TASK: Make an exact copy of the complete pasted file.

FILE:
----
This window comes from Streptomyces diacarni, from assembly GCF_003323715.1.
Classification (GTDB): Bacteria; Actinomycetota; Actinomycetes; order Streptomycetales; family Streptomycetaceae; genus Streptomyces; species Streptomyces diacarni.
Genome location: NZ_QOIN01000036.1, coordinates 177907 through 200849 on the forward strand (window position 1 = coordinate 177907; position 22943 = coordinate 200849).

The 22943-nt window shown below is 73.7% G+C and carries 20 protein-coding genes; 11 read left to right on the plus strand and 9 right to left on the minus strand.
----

This window comes from Streptomyces diacarni, from assembly GCF_003323715.1.
Classification (GTDB): Bacteria; Actinomycetota; Actinomycetes; order Streptomycetales; family Streptomycetaceae; genus Streptomyces; species Streptomyces diacarni.
Genome location: NZ_QOIN01000036.1, coordinates 177907 through 200849 on the forward strand (window position 1 = coordinate 177907; position 22943 = coordinate 200849).

The 22943-nt window shown below is 73.7% G+C and carries 20 protein-coding genes; 11 read left to right on the plus strand and 9 right to left on the minus strand.